Today I like to walk through a SEO Case Study on HomeAway’s website.

SEO Case Study – HOMEAWAY Robots.txt file Issue

Near the end of 2015 HomeAway was purchased by Expedia and around that time HomeAway experienced a significant drop in their organic search traffic.  Based on what I have read HomeAway was convinced that Google’s new search algorithm changes were to blame for the sudden drop in performance.

In May I was in discussions with HomeAway pertaining to a SEO position they were hiring for.  As part of interview process I ran an Audit of their website.  I used SEOSiteCheckup, which is one of my preferred methods for doing a quick SEO analysis of a website.

When I ran the audit, nothing jumped out at me that suggested there was anything drastically wrong with their SEO.  HomeAway did appear to use a lot of disallowed statements in their robots.txt file, which gave me a little concern.  Disallows can cause issues like HomeAway was experiencing, especially if the directories that are disallowed contain pages or posts that have a lot of backlinks to them or are in existing search indexes.

An easy way to check to see what is going on with a website is to simply perform a common keyword search and see what the results show.

Living here in Austin, home of HomeAway, I figured a good search would be “Austin Vacation Homes”

HomeAway Austin Vacation Home Competition

 

HomeAway Austin Vacation Homes Listing

I really didn’t have to go much further than to see there was an obvious issue.  The SERP listing for HomeAway was 10th one down and guess what, the Meta Description was missing with a Google message saying “A description for this result is not available because of this site’s robots.txt”

Clicking on the link brought me to the page https://www.homeaway.com/vacation-rentals/texas/austin/r7116?icid=IL_homemerch_linkpile_cities

Looking at the URL structure and comparing it to the robots.txt file, I could easily see where the problem was.  Whoever modified the robots.txt file, disallowed the link structure “icid=IL_homemerch_linkpile_cities”, which was the issue Google was complaining about.  I was actually surprised it even showed up in the listing.

Disallow: /*CID=
Disallow: /*cid=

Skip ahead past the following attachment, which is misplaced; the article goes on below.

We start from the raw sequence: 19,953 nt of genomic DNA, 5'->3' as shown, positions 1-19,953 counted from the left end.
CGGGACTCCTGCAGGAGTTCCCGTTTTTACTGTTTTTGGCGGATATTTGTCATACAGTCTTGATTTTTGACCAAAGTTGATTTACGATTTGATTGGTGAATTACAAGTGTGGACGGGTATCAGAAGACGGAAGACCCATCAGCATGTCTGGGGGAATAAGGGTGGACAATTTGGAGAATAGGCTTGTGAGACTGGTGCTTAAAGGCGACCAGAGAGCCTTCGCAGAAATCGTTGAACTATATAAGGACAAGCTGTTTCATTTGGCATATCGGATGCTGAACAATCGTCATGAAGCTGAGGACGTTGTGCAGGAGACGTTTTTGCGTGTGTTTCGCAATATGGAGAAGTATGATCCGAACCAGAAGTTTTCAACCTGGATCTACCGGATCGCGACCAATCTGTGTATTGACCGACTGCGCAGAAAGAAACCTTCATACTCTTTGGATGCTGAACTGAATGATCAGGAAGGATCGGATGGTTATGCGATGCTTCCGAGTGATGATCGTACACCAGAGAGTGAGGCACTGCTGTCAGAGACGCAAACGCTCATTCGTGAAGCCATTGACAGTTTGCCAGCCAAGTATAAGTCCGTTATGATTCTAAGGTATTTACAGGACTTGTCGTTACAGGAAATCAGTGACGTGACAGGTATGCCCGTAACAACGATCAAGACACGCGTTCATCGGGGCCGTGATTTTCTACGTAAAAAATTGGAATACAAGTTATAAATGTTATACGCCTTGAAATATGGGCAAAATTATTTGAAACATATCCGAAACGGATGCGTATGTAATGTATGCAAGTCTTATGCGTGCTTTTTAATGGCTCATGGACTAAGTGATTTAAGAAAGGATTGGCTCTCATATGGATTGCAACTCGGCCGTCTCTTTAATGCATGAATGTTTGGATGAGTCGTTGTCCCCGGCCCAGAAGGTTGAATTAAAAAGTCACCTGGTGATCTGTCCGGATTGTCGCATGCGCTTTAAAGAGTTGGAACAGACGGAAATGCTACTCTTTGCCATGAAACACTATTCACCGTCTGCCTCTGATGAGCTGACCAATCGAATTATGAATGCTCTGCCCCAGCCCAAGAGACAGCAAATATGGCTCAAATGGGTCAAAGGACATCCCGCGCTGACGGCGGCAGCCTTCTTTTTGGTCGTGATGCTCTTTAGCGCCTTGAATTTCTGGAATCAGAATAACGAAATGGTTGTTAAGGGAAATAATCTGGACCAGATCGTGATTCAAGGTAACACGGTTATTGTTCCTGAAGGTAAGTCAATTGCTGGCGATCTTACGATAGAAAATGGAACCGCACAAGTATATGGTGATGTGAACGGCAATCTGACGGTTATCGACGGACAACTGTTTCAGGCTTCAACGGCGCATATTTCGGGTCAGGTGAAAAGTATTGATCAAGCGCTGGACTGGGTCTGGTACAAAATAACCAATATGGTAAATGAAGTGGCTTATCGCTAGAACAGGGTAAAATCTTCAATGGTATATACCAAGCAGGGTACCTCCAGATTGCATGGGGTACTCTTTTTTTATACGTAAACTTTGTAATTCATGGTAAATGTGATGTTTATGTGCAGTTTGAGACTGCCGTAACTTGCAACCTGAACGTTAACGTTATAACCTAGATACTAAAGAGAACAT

Disallow: /*icid

I ran a few more tests to see if the problem persisted for other cities.

“Miami Vacation Homes”

https://www.homeaway.com/theme/miami

It appears their URL structure is different and isn’t being omitted because of the robots.txt file.

I also found other URLs structures that deviated from the above 2.

https://www.homeaway.com/merch/region/florida-central-gulf-coast/7446

I then ran the same original query on Bing (“Austin Vacation Homes”)

https://www.homeaway.com/vacation-rentals/texas/austin/r7116

Based on what I was seeing, it appears HomeAway didn’t have, at least from my perspective a good handle on their overall URL structure.

I advised HomeAway of the Robots.txt issue in May of 2016 or June and nothing appears to have been changed.  As of August the Robots.txt file appears unchanged.

SEO Case Study – Conclusion

Be very careful on what URL structure you disallow in the robots.txt file.  It can very much influence how you rank with Search Engines if you get it wrong.  I also believe HomeAway really needs to get their URL structure consistent.  For now though it appears they are all over the place when it comes to SERPs and what URL is shown.

SEO Bonus

One thing I have observed HomeAway doing is tweaking their title tags.  In the case for austin they are using <title>Top 30 Austin Vacation Rentals | HomeAway</title>.

I have read recently that a SEO trend now is to use numbers in the title tag.  The numbers seem to boost Click Through Rate (CTR).  Over the years of me writing articles, the ones that have thinks like “Top 10 or Best 15 bla bla bla do really well.